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Volume 13, Number 8—August 2007

Research

Infection with Scedosporium apiospermum and S. prolificans, Australia

Louise Cooley*†, Denis Spelman*, Karin Thursky‡, and Monica Slavin*‡Comments to Author 
Author affiliations: *Alfred Hospital, Prahran, Victoria, Australia; †Royal Hobart Hospital, Hobart, Tasmania, Australia; ‡Royal Melbourne Hospital, Parkville, Victoria, Australia;

Main Article

Table 1

Characteristics and outcomes of patients infected with Scedosporium spp., Australia, 1997–2003

CharacteristicS. apiospermumS. prolificans
No. patients3128
Patient demographics
  Mean age (range), y4042
  Sex (M:F)
19:12
16:12
Immunocompromised (%)21 (68)14 (50)
  Stem cell transplant06
  Hematologic malignancy02
  Lung and/or heart transplant136
  HIV infection, cancer, immunosuppression80
Immunocompetent (%)10 (32)14 (50)
  Cystic fibrosis56
  Airways disease*43
  Sinusitis13
  Other condition†
0
2
Specimen type
  Respiratory tract (%)27 (68)20 (71)
  Tissue36
  Blood04
  Other‡
2
1
Additional microorganisms identified (%)16 (42)14 (50)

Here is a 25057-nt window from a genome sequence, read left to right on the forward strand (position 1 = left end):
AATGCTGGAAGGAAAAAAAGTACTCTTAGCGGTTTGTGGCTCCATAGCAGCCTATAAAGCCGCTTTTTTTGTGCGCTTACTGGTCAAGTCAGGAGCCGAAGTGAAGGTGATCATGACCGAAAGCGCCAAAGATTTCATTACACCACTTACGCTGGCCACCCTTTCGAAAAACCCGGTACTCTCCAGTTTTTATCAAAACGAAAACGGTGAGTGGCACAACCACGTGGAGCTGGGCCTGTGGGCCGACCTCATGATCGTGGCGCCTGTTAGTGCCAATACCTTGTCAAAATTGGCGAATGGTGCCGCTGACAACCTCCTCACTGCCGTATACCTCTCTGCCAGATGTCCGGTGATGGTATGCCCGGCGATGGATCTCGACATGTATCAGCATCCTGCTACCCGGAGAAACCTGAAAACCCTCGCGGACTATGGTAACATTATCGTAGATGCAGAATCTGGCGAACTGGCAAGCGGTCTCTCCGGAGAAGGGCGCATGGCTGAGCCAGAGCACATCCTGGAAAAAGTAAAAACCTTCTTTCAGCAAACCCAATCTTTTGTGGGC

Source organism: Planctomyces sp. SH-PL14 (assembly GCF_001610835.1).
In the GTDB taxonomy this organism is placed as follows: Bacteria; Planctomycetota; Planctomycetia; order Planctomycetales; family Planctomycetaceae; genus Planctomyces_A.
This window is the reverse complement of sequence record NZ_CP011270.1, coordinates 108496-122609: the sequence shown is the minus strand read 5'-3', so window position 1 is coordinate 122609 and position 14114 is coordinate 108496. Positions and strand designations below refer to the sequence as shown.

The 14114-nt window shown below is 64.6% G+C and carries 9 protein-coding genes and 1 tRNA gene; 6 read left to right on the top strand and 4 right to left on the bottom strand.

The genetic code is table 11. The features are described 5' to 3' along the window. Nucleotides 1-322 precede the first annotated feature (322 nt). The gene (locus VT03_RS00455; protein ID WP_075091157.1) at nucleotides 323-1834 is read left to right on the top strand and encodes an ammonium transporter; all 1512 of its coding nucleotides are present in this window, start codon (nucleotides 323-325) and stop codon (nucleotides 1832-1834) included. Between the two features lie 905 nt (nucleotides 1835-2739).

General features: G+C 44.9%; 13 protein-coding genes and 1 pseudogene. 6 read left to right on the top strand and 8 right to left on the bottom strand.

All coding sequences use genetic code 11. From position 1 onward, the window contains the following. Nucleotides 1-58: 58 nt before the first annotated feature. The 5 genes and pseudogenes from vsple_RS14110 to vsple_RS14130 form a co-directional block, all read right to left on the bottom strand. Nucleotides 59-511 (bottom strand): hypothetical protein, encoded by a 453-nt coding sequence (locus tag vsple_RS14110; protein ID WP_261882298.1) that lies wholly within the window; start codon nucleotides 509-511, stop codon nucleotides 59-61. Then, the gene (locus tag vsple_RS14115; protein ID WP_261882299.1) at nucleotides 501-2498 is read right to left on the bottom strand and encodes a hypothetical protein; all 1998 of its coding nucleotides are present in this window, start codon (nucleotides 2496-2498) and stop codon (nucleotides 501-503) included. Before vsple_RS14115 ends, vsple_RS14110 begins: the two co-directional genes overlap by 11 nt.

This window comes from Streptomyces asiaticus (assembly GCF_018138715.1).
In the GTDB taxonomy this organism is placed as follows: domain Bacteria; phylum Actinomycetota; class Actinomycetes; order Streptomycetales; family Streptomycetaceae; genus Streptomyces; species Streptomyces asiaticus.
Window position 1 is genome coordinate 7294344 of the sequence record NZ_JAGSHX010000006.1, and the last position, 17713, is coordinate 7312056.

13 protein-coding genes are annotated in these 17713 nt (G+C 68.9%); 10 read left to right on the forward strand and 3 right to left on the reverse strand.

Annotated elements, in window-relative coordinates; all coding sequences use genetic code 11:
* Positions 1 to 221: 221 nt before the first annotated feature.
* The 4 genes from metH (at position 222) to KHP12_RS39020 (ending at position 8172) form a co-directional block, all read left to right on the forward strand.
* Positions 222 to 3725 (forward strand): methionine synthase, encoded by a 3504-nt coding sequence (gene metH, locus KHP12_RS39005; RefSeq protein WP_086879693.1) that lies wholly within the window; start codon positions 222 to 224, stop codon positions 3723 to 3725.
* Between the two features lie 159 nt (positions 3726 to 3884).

Molds§910
  Bacteria¶
9
8
Outcome at 1 mo
  Invasive infection (%)#2 (6)10 (36)
  Died at 1 mo (%)**6 (19)5 (18)
  Died of scedosporiosis (%)††1 (3)5 (18)
  Attributable mortality rate of invasive disease (%)‡‡1/2 (50)5/10 (50)

*Bronchiectasis, asthma, and chronic obstructive pulmonary disease.
†Osteoarthritis and trauma.
‡Ear swab, central catheter tip, and synovial fluid.
§Aspergillus spp, Rhizopus orrhyzae, and Paecilomyces sp.
¶Bacteria not found in normal flora included Pseudomonas aeruginosa, Stenotrophomonas maltophilia, Staphylococcus aureus, Nocardia sp., and Mycobacterium avium complex.
#Odds ratio (OR) 6.64, 95% confidence interval (CI) 1.62–27.12, p = 0.001.
**OR 1.11, 95% CI 0.40–3.04, p = 0.84.
††OR 5.53, 95% CI 0.68–44.54, p = 0.06.
‡‡OR 1.0, 95% CI 0.21–4.56, p = 1.0.

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